Pediatric Nursing

Pediatric Nursing: Death and Children

Focus topic: Pediatric Nursing

A. Assess child’s understanding of death.

  •  Young child’s concerns.
    a. Views death as temporary separation from parents, sometimes viewed synonymously with sleep.
    b. May express fear of pain and wish to avoid it.
    c. Child’s awareness is lessened by physical symptoms if death comes suddenly.
    d. Gradual terminal illness may simulate the adult process: depression, withdrawal, fearfulness, and anxiety.
  •  Older children’s concerns.
    a. May identify death as a “person” to be avoided.
    b. May ask directly if they are going to die.
    c. Concerns center around fear of pain, fear of being left alone, and leaving parents and friends.
  • Adolescent concerns.
    a. Recognize death as irreversible and inevitable.
    b. Often avoids talking about impending death and staff may enter into this “conspiracy of silence.”
    c. Adolescents have more understanding of death than adults tend to realize.

B. Assess impact of death on child.
C. Assess parent’s ability to cope with death of child.

A. Always elicit child’s understanding of death before discussing it with him or her.
B. Before discussing death with child, discuss it with child’s parents.
C. Parental reactions include the continuum of grief process and stages of dying.

  • Reactions depend on previous loss experience.
  •  Reactions also depend on relationship with the child and circumstances of illness or injury.
  •  Reactions depend on degree of parental guilt.
  • D. Assist parents in expressing their fears, concerns, and grief so that they may be more supportive of the child.

E. Assist parents in understanding siblings’ possible reactions to a terminally ill child.

  • Guilt: belief that they caused the problem or illness.
  •  Jealousy: desire for equal attention from parents.
  • Anger: feelings of being left behind.

F. Enlist multidisciplinary support.

Pediatric Nursing: Sudden Infant Death Syndrome

Topic: Pediatric Nursing

Definition: The sudden, unexplainable death of an infant during sleep, with the exact cause unknown despite a thorough investigation that includes a complete autopsy, examination of the death scene, and review of the clinical history.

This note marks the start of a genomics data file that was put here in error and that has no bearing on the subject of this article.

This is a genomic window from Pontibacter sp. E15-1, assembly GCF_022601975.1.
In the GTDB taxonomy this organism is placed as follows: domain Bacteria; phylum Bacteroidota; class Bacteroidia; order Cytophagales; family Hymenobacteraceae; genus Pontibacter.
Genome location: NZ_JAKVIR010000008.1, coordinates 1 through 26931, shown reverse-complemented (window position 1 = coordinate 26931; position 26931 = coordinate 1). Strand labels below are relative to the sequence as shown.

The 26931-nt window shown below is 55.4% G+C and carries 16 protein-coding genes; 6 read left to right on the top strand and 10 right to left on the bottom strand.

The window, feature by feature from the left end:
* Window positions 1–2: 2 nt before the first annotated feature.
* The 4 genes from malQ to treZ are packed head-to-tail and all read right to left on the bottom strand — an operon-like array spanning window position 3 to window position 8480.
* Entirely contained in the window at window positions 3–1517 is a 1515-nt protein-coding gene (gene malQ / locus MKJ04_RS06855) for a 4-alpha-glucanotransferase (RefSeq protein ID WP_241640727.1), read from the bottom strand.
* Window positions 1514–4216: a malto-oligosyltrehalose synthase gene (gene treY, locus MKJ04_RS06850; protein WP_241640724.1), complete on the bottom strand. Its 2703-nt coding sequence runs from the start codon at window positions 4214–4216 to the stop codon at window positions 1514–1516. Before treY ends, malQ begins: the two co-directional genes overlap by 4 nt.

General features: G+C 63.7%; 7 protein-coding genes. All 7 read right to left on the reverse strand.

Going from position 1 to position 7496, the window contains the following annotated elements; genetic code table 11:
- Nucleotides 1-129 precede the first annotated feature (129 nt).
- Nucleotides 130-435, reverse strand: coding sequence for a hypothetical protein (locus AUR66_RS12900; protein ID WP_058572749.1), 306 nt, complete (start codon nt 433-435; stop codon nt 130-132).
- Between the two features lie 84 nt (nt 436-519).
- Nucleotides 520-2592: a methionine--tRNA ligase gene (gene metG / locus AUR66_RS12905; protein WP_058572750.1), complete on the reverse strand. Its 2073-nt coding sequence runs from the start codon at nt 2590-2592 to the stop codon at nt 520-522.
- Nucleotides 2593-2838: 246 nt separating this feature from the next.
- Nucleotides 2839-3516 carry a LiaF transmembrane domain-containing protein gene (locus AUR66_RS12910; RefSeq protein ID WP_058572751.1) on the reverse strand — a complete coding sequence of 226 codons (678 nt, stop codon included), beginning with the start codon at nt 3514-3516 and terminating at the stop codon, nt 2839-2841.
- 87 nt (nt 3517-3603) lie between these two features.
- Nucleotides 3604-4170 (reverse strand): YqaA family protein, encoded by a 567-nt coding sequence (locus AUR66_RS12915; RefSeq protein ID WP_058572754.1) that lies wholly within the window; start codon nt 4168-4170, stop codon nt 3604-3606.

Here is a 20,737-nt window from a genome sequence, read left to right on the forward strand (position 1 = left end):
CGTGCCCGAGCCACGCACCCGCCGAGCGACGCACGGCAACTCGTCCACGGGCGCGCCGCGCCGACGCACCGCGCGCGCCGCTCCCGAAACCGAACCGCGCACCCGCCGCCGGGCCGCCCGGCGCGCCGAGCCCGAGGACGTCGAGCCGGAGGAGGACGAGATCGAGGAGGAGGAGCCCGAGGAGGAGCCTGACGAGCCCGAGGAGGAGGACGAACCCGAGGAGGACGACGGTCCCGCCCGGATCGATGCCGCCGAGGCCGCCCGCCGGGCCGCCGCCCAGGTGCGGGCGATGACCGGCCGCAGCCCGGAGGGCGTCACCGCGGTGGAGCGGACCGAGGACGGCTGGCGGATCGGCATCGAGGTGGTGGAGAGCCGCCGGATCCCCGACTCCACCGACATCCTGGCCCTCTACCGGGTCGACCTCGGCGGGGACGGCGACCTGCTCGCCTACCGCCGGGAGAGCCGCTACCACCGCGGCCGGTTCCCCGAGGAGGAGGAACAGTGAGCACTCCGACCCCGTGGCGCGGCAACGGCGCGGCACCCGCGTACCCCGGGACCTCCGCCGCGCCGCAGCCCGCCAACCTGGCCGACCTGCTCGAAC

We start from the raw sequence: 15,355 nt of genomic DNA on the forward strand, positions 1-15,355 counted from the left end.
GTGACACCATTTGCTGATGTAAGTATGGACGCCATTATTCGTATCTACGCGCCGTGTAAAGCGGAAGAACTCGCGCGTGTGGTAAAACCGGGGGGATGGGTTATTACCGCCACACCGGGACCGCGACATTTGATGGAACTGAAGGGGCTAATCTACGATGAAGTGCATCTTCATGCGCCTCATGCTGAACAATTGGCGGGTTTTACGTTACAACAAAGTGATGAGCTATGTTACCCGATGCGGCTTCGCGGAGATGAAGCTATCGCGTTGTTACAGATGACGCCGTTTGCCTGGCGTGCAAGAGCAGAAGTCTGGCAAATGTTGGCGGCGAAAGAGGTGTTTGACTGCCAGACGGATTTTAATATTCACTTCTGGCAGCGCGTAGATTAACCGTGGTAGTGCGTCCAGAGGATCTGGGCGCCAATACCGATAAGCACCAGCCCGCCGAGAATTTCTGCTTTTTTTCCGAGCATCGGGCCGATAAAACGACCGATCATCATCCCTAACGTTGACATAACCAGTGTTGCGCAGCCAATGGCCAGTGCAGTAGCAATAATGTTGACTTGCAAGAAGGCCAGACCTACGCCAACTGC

A. SIDS was the second leading cause of death in infants from 1–12 months of age in 2009.
B. Peak incidence from 2–4 months of age. Uncommon after age 6 months.
C. Higher incidence in winter, June and July, and low income groups.
D. On autopsy results vary; inflammation of upper respiratory tract and pulmonary edema have been found.
E. Maternal factors: lower socioeconomic status.
F. Infant factors: SIDS more common in premature and small for gestational-age infants; male gender, prenatal exposure to cigarette smoke or alcohol, under age 6 months.
G. Sleep: Most deaths are unobserved; death during sleep is common.
H. Extrinsic modifiable risk factors: prone sleeping position, bed sharing, use of soft bedclothes or soft mattresses, putting the infant to sleep on upholstered furniture or adult mattresses, and exposure to cigarette smoke.
I. Familial recurrence: genetic predisposition among American Indian and African American ethnic groups.
J. Etiology unknown. Current research accepts that SIDS is the result of an interaction among nonmodifiable (intrinsic) and modifiable (extrinsic) risk factors.

A. Assess age of infant and remaining epidemiologic findings.
B. Assess for prematurity/low-birth-weight infant.
C. Check for respiratory pauses, sleep apnea.
D. Check for gastroesophageal reflux/apnea associated with regurgitation after feeding, or tiring during feeding
E. Assess for past history of oxygen administration. (C, D, E specific to an apparent life-threatening event [ALTE].)

A. Recent research has shown that there is a correlation between SIDS and infants sleeping on abdomen. Incidence of SIDS in the United States has decreased more than 70% since the original “Back-to-Sleep” program in 1994. Teach mothers to place infant on back for sleep, to place the infant on a firm surface in a bassinet or crib in the parents’ room for sleeping.
B. Apneic episode discovered: infant responds when stimulated (referred to as ALTE). Instruct parents in care.

  • Shake/stimulate infant. If no response, immediately begin rescue breathing and CPR.
  •  Take infant to physician or nearest emergency room.
    a. Record accurate history from parents: time of discovery of infant, color of infant, skin temperature, spontaneous respirations after stimulation.
    b. Ask relevant questions: Was CPR begun? How long after? How long was it continued? Did infant respond? Did there appear to be regurgitation of formula when infant was discovered? When did infant last eat?
  •  Assist physician in a complete neurological, developmental, and physical exam of infant, including lab work.
  •  Teach parents CPR.
  •  Instruct parents about care of a child on a home monitor (controversial).
  •  Give parents phone numbers for respite care and support groups.

C. Infant dies; upon autopsy, SIDS is diagnosed.

  •  Support parents through loss and grieving process. Reassure parents that they did everything right for the child. Emphasize blamelessness of parents and siblings.
  •  Inform parents of result of autopsy as soon as possible so grieving process may begin.
  •  Refer parents to National Foundation for SIDS, other local support groups.

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Focus topic: Pediatric Nursing

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Focus topic: Pediatric Nursing

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Pediatric Nursing: Drug Administration For Children

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Pediatric Nursing: Pediatric Infectious and Communicable Diseases

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Pediatric Nursing: Nutritional Guidelines for Infants and Children